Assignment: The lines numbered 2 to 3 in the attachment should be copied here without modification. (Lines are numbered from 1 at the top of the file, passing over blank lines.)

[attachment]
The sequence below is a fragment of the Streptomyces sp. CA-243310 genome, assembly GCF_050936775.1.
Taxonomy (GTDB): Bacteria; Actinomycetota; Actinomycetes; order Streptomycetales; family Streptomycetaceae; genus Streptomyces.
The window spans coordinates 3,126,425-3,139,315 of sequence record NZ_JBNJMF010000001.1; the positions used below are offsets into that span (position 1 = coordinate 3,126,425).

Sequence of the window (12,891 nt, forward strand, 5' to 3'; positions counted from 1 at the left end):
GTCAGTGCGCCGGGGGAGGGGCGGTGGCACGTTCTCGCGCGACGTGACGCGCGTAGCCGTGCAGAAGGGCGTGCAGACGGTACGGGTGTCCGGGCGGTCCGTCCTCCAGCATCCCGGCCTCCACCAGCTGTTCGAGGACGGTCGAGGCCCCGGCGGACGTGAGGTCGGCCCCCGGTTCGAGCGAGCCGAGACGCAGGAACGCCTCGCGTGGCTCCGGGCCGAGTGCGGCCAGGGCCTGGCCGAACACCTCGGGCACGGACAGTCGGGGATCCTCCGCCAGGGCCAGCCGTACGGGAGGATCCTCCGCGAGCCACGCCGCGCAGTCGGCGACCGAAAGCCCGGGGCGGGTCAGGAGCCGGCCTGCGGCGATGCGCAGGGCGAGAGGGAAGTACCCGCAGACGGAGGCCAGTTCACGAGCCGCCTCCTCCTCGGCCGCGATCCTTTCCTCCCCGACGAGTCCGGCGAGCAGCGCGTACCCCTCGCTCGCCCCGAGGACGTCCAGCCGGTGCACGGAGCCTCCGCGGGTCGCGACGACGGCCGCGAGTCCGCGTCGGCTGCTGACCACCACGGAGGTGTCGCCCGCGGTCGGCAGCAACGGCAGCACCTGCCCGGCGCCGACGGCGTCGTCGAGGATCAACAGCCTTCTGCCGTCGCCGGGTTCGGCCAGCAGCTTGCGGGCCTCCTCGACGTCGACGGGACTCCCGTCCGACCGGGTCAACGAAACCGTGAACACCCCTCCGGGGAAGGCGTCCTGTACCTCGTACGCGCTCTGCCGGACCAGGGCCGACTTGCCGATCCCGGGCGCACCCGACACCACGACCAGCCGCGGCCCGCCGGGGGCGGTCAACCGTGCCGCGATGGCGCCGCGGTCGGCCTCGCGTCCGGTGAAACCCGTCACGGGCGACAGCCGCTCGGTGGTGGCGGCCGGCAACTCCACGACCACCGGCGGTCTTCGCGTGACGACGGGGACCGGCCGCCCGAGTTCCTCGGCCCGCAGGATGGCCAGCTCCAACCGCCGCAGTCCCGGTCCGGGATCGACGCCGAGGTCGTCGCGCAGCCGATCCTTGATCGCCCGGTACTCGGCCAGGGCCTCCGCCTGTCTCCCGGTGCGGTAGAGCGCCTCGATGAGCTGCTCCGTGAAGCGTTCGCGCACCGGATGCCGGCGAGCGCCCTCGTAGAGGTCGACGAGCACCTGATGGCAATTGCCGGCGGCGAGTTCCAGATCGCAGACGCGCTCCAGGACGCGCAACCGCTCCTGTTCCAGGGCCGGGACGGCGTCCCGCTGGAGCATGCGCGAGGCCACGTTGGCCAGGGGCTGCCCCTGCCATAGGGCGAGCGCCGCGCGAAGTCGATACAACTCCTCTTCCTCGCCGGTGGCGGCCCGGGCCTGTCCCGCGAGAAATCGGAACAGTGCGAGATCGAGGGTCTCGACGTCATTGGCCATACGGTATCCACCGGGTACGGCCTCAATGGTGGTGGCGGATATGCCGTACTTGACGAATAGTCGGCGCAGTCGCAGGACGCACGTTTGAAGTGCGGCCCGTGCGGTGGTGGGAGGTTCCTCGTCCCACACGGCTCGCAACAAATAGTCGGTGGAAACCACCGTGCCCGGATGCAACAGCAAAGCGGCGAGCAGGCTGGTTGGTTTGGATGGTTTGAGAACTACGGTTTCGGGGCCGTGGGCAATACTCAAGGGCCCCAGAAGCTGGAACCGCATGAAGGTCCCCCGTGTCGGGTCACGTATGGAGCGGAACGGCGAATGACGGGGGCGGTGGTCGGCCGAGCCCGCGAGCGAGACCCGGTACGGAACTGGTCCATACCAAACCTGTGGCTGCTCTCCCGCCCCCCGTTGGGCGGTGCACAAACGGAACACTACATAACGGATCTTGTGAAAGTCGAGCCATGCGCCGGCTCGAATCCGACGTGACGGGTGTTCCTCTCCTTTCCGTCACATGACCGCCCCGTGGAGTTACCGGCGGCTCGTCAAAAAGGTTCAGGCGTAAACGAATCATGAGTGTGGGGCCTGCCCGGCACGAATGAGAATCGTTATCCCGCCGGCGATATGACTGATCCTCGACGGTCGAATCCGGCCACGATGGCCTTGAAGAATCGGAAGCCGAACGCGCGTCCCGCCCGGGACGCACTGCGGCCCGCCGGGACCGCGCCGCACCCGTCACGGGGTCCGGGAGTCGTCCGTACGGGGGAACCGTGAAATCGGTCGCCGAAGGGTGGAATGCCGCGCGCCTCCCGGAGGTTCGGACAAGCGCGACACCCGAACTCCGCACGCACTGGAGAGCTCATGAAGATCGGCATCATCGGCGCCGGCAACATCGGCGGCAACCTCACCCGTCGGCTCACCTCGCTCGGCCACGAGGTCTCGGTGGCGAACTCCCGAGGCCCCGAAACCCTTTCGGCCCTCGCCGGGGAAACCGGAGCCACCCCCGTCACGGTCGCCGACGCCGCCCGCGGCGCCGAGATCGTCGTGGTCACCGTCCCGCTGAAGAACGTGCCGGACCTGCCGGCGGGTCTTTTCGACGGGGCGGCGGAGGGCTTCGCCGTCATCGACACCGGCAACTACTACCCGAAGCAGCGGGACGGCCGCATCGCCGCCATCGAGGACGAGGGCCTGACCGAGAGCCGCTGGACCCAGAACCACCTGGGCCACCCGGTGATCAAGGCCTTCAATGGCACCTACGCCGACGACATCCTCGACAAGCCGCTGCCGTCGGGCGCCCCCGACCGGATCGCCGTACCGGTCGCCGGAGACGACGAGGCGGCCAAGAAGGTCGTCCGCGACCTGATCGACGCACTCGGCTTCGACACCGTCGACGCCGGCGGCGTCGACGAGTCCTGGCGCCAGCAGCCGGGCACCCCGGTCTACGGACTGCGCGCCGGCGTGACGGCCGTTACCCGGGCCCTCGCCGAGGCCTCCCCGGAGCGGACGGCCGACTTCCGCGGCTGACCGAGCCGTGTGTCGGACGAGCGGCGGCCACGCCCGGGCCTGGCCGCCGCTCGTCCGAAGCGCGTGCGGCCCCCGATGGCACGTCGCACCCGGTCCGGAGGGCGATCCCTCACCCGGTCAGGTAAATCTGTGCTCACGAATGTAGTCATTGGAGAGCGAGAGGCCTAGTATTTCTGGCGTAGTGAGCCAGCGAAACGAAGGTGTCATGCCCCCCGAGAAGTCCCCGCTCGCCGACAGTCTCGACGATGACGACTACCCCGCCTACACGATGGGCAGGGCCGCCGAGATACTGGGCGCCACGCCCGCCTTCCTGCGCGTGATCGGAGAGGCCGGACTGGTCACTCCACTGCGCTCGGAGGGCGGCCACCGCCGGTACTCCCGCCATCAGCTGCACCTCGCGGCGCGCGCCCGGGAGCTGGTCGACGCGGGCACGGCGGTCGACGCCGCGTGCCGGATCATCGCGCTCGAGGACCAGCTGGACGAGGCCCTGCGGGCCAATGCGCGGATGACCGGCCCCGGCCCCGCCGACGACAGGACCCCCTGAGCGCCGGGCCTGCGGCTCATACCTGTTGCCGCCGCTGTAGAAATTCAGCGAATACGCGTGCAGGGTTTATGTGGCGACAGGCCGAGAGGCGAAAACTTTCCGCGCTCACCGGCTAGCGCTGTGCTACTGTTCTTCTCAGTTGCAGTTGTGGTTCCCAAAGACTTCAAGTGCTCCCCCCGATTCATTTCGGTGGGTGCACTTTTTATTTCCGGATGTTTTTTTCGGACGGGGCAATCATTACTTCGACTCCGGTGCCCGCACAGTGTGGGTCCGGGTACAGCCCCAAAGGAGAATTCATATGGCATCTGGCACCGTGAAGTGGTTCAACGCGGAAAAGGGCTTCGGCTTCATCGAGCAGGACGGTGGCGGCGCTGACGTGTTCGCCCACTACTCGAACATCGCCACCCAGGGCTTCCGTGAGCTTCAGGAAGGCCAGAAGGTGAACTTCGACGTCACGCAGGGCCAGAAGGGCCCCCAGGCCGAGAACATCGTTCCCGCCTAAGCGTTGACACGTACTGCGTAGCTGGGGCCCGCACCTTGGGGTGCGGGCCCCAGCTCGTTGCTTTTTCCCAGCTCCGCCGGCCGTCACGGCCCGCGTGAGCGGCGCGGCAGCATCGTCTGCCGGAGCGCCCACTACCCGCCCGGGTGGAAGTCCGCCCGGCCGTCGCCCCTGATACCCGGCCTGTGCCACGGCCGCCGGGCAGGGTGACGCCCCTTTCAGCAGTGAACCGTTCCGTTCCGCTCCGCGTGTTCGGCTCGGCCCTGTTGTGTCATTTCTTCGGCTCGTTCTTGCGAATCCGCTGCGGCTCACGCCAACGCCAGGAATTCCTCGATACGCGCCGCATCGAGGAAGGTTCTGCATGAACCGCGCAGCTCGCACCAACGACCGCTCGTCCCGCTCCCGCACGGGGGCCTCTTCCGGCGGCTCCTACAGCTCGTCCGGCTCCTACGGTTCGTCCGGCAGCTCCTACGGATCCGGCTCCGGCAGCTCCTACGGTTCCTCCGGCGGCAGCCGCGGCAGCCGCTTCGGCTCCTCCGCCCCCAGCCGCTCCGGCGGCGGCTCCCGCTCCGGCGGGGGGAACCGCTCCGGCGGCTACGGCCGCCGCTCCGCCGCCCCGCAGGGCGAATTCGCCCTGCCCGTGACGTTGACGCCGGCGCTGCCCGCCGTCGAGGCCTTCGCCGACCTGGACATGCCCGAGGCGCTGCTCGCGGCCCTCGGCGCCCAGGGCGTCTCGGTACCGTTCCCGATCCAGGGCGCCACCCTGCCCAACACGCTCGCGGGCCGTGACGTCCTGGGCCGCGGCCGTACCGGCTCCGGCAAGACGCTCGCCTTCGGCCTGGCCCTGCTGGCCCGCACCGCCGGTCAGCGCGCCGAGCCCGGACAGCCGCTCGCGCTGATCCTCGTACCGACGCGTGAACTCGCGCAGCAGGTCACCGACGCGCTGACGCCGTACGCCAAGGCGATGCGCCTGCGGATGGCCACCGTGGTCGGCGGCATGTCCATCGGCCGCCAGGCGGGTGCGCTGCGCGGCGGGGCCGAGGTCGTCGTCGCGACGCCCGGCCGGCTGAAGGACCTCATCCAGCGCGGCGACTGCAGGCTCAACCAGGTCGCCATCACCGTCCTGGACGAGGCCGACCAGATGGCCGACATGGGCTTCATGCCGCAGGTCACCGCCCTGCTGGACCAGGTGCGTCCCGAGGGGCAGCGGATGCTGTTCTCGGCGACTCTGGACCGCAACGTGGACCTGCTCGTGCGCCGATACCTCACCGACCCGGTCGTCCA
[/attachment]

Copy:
Taxonomy (GTDB): Bacteria; Actinomycetota; Actinomycetes; order Streptomycetales; family Streptomycetaceae; genus Streptomyces.
The window spans coordinates 3,126,425-3,139,315 of sequence record NZ_JBNJMF010000001.1; the positions used below are offsets into that span (position 1 = coordinate 3,126,425).